Mixed Greens Blog

Mixed Greens Blog
Living Sustainably in the Pacific Northwest


Unplug Electronics & Plug in the Tea Kettle

Unplug energy-wasting electronics, and then make a cup of tea. A lot of technology and often too little of nature characterize our lives these days. Unplugging techy accessories is for the environment, the Honey Mint tea is for unplugging ourselves, a yin and yang kind of thing.

mint & honey tea 17

First, the electronics. Environmentally speaking, this information, if taken seriously, can mean a lot to our planet: “Cell phone chargers, TVs, DVD players, stereos, microwaves and other electronics with transformers continue to draw power, even when they’re off or not charging anything, as long as they’re plugged in. In the U.S., such “phantom electricity” emits about 12 million tons of carbon into the atmosphere a year, according to Conservation International.” Alexia Elejalde-Ruiz, Green Living

Unplug the computer, the TVs, DVD players, cell phone chargers and so on when they’re not in use. Turn on the tea kettle. Make Moroccan Honey Mint Tea with lots of honey and mint, some green tea if you like, steep in almost boiling water for 10 minutes, pour through a sieve and into a cup. Have a moment.

And think about this small action toward sustainability that, practiced collectively, has the potential for diminishing tons of global pollution. Unplug electronics that use “phantom electricity” even when they’re not in use. Reconnect with Honey Mint tea.

mint & honey 5mint & honey 28 Honey and mint, local and seasonal ingredients, are available at Farmers Markets right now. The mint, almost a nuisance, is exuding aromatic freshness in backyards everywhere. Unfortunately, the honeybees aren’t doing as well.

From Barry Eastabrook, Food Politics @ Gourmet.com: The Buzz “… from the nation’s honeybees is getting even more discouraging. A survey released this week revealed that more than a third of the hives in the U.S. have been lost since last year. The grim news follows similar losses the previous year. Much of the blame lies with a little-understood syndrome called colony collapse disorder, which causes bees to abandon their hives.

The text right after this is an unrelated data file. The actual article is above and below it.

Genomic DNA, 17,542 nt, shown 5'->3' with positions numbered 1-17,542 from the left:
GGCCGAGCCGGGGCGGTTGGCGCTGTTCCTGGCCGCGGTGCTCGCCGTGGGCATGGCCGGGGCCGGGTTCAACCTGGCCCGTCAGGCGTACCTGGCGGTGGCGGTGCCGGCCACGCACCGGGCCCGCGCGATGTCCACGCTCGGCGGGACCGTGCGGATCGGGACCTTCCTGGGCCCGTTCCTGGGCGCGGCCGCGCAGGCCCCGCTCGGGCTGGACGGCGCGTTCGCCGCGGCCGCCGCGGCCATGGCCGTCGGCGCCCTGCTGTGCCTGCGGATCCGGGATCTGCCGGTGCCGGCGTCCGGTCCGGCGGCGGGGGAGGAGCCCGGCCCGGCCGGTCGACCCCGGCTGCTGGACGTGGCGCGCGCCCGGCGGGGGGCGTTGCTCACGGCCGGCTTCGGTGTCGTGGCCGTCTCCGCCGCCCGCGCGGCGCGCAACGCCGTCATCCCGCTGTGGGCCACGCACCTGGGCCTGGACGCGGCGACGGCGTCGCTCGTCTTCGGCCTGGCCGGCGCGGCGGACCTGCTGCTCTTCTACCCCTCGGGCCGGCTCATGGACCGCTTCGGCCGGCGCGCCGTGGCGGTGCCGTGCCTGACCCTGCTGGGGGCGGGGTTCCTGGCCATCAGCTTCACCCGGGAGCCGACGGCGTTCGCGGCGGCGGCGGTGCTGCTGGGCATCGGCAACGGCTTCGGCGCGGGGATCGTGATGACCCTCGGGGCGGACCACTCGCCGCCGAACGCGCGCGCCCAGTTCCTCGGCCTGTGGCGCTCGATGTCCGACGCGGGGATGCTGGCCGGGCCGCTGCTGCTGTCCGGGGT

Even if you never use honey, you have a lot riding on the wings of the busy little insects. It is said that fully a third of the food humans eat depends on pollination by bees. In the United States, bees pollinate 130 different crops, with an economic impact of at least $9 billion a year.

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1 Responses »

  1. Thank you for alerting your visitors to the cumulative energy costs and cumulative pollution of all those little lights in our household appliances and equipment!

    A few years ago I learned the name “vampires” for them, which seems indeed appropriate: they suck up the blood of our energy systems, drop by drop. I’ve made a habit of unplugging even the tv and toaster when I turn them off; otherwise each has a vampire steadily indicating (with utter uselessness to me and my family) that, guess what, it happens not to be in use. In my study, lights blink or glow on every component of my computer system – on the modem, on the router, on the speakers, on the computer itself. I “kill” as many vampires as possible by turning them off. I also complain to companies that insist on incorporating vampires into their technological “wonders” – like why is the screen on my cordless phone always shining on?

    Collectively, we can make a huge difference if we act together to slay these little suckers, vampire by vampire!